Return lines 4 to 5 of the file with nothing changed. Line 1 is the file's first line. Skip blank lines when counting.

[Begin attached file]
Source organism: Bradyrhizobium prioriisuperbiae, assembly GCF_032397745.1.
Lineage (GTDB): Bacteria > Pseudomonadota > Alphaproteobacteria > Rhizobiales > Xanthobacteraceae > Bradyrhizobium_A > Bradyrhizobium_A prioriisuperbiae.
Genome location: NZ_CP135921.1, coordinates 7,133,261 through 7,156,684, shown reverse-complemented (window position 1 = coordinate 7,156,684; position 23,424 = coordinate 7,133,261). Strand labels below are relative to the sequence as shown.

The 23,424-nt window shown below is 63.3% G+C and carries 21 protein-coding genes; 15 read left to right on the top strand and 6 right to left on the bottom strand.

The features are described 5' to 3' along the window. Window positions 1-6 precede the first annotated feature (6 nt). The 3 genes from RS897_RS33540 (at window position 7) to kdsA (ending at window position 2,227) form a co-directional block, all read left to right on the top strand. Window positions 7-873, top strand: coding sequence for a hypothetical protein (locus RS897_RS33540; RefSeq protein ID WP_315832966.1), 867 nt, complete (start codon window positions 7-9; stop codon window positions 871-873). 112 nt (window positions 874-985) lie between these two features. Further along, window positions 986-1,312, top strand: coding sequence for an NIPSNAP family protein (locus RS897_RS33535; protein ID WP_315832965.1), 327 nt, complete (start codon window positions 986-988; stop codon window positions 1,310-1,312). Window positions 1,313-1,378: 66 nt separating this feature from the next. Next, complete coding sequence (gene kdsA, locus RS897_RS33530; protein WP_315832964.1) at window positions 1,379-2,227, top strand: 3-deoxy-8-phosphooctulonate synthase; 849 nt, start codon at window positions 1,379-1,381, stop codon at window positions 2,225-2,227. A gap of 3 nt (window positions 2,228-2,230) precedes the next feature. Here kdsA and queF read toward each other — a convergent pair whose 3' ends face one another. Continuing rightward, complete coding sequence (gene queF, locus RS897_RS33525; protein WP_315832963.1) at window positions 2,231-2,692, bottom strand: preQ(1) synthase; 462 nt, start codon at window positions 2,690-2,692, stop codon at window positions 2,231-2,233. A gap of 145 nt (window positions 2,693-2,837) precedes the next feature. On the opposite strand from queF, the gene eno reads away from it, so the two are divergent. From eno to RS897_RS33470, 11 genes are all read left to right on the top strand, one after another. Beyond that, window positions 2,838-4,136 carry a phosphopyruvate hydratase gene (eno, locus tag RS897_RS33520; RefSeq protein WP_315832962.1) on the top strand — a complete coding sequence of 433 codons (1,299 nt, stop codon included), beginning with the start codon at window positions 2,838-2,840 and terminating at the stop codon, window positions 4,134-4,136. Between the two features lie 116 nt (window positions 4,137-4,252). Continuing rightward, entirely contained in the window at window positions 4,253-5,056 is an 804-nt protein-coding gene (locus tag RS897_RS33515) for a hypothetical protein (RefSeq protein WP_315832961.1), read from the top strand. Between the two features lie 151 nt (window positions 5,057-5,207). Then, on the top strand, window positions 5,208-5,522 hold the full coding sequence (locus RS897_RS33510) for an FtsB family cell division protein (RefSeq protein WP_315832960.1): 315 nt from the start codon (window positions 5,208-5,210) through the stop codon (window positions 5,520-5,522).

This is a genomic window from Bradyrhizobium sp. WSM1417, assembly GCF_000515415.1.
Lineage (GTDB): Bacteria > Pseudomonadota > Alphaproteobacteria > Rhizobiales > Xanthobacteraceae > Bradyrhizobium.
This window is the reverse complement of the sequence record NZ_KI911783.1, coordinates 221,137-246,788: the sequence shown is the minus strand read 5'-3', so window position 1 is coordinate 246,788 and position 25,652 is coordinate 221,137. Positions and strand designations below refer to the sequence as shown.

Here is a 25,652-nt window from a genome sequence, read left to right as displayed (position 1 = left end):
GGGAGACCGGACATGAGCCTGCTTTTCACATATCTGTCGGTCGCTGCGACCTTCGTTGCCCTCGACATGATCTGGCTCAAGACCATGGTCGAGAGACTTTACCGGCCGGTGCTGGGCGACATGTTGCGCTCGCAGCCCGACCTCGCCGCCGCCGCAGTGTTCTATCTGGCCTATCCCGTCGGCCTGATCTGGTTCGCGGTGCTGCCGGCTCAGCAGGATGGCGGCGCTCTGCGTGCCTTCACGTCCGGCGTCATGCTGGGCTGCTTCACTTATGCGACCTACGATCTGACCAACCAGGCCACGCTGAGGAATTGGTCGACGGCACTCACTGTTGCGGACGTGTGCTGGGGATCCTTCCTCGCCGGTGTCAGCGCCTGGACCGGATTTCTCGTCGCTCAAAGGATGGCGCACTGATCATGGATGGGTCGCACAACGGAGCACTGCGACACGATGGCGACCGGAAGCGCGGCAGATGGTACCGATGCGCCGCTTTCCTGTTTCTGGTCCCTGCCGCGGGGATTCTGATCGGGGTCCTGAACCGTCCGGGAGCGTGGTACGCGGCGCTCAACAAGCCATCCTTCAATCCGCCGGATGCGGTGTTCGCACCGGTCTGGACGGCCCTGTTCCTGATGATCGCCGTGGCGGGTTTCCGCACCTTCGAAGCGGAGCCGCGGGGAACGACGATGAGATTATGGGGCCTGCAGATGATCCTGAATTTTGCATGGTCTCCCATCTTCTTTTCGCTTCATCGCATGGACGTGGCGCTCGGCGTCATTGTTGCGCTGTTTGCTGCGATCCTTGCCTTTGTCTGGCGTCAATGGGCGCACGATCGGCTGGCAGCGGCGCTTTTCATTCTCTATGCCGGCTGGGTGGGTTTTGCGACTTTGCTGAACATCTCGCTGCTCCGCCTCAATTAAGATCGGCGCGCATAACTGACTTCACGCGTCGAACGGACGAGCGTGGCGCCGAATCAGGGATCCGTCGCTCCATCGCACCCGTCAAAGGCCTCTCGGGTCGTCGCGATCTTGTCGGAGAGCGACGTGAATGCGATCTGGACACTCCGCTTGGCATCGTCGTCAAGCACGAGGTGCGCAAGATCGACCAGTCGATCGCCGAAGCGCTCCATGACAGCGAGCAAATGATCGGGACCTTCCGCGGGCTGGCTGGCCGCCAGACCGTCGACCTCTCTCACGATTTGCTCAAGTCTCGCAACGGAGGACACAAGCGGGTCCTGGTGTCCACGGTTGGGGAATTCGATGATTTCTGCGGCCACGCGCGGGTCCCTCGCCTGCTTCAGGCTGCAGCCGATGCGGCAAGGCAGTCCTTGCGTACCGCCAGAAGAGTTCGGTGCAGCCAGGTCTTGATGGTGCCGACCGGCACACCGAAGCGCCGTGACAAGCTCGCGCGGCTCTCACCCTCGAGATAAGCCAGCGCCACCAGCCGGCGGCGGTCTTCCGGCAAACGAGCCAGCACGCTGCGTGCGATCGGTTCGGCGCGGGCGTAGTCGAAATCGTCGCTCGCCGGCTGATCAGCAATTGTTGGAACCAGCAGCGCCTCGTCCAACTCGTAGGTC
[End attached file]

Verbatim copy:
The 23,424-nt window shown below is 63.3% G+C and carries 21 protein-coding genes; 15 read left to right on the top strand and 6 right to left on the bottom strand.

The features are described 5' to 3' along the window. Window positions 1-6 precede the first annotated feature (6 nt). The 3 genes from RS897_RS33540 (at window position 7) to kdsA (ending at window position 2,227) form a co-directional block, all read left to right on the top strand. Window positions 7-873, top strand: coding sequence for a hypothetical protein (locus RS897_RS33540; RefSeq protein ID WP_315832966.1), 867 nt, complete (start codon window positions 7-9; stop codon window positions 871-873). 112 nt (window positions 874-985) lie between these two features. Further along, window positions 986-1,312, top strand: coding sequence for an NIPSNAP family protein (locus RS897_RS33535; protein ID WP_315832965.1), 327 nt, complete (start codon window positions 986-988; stop codon window positions 1,310-1,312). Window positions 1,313-1,378: 66 nt separating this feature from the next. Next, complete coding sequence (gene kdsA, locus RS897_RS33530; protein WP_315832964.1) at window positions 1,379-2,227, top strand: 3-deoxy-8-phosphooctulonate synthase; 849 nt, start codon at window positions 1,379-1,381, stop codon at window positions 2,225-2,227. A gap of 3 nt (window positions 2,228-2,230) precedes the next feature. Here kdsA and queF read toward each other — a convergent pair whose 3' ends face one another. Continuing rightward, complete coding sequence (gene queF, locus RS897_RS33525; protein WP_315832963.1) at window positions 2,231-2,692, bottom strand: preQ(1) synthase; 462 nt, start codon at window positions 2,690-2,692, stop codon at window positions 2,231-2,233. A gap of 145 nt (window positions 2,693-2,837) precedes the next feature. On the opposite strand from queF, the gene eno reads away from it, so the two are divergent. From eno to RS897_RS33470, 11 genes are all read left to right on the top strand, one after another. Beyond that, window positions 2,838-4,136 carry a phosphopyruvate hydratase gene (eno, locus tag RS897_RS33520; RefSeq protein WP_315832962.1) on the top strand — a complete coding sequence of 433 codons (1,299 nt, stop codon included), beginning with the start codon at window positions 2,838-2,840 and terminating at the stop codon, window positions 4,134-4,136. Between the two features lie 116 nt (window positions 4,137-4,252). Continuing rightward, entirely contained in the window at window positions 4,253-5,056 is an 804-nt protein-coding gene (locus tag RS897_RS33515) for a hypothetical protein (RefSeq protein WP_315832961.1), read from the top strand. Between the two features lie 151 nt (window positions 5,057-5,207). Then, on the top strand, window positions 5,208-5,522 hold the full coding sequence (locus RS897_RS33510) for an FtsB family cell division protein (RefSeq protein WP_315832960.1): 315 nt from the start codon (window positions 5,208-5,210) through the stop codon (window positions 5,520-5,522).